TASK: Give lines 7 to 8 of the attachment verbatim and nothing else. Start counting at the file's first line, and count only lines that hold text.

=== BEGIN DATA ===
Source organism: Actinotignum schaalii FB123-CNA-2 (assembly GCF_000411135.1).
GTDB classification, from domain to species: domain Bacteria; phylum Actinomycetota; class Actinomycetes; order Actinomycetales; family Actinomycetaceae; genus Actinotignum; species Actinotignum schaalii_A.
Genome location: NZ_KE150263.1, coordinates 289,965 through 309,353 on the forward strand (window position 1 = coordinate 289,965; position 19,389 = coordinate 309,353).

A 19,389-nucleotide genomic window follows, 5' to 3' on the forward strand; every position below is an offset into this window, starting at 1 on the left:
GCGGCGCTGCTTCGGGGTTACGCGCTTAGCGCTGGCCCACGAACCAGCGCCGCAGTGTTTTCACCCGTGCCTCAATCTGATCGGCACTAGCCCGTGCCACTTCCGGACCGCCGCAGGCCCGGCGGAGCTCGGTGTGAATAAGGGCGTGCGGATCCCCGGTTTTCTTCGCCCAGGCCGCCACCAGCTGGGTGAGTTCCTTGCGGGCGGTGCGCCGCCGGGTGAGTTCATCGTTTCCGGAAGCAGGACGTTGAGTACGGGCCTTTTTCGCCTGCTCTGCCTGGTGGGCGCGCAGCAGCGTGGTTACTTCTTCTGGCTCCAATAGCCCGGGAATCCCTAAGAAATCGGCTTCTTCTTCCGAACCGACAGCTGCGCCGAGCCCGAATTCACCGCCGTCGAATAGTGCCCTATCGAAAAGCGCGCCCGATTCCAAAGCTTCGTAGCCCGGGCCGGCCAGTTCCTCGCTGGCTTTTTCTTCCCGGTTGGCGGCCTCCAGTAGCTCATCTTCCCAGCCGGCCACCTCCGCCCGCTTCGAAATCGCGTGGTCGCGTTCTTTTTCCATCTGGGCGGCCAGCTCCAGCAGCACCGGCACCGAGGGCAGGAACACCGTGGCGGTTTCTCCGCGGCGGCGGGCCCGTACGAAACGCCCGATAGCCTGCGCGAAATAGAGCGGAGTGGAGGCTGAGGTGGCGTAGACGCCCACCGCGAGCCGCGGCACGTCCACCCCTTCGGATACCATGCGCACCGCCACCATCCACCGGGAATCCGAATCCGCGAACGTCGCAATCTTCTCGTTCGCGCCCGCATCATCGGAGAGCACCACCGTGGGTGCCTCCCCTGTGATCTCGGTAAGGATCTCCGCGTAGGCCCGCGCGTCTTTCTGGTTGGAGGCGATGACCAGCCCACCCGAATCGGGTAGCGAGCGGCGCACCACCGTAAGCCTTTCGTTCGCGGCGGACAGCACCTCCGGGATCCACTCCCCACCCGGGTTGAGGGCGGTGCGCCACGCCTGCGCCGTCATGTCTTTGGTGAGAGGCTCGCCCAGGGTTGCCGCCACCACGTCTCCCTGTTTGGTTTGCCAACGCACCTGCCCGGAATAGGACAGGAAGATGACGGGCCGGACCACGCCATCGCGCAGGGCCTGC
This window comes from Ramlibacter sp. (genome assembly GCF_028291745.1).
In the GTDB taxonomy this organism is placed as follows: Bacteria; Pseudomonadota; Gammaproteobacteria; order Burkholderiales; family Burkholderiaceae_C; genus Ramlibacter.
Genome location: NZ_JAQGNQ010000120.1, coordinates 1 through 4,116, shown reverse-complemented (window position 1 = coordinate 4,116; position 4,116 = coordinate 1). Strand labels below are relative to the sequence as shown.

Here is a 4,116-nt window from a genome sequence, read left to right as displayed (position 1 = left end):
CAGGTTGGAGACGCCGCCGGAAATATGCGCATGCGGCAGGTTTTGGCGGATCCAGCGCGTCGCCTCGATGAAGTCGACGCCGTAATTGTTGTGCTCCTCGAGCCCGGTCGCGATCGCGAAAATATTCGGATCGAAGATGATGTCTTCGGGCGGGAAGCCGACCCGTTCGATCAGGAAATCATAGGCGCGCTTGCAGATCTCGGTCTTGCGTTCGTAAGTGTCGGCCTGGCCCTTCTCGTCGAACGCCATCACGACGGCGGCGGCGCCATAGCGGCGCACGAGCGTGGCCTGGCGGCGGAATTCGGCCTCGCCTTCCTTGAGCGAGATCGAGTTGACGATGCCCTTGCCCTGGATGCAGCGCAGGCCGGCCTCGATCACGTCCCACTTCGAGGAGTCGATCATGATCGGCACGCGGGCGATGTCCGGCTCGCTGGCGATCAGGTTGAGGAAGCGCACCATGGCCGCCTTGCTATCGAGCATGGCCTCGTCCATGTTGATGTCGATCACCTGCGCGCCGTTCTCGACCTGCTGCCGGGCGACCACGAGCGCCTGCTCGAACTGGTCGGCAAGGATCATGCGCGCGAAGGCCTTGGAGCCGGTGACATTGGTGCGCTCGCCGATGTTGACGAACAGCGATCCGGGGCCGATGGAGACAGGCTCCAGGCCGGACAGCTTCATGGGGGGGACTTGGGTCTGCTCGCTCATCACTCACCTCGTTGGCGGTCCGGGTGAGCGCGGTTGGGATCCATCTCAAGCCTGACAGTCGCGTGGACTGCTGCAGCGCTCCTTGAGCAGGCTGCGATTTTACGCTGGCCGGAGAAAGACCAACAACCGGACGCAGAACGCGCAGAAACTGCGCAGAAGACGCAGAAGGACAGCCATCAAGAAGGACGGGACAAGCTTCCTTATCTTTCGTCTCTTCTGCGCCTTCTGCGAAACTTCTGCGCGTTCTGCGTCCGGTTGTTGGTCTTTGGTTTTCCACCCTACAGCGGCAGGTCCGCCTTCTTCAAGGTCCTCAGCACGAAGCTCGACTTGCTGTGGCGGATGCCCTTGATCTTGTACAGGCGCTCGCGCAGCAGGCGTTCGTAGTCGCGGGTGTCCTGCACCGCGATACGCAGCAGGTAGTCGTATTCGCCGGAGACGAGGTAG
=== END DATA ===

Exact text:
In the GTDB taxonomy this organism is placed as follows: Bacteria; Pseudomonadota; Gammaproteobacteria; order Burkholderiales; family Burkholderiaceae_C; genus Ramlibacter.
Genome location: NZ_JAQGNQ010000120.1, coordinates 1 through 4,116, shown reverse-complemented (window position 1 = coordinate 4,116; position 4,116 = coordinate 1). Strand labels below are relative to the sequence as shown.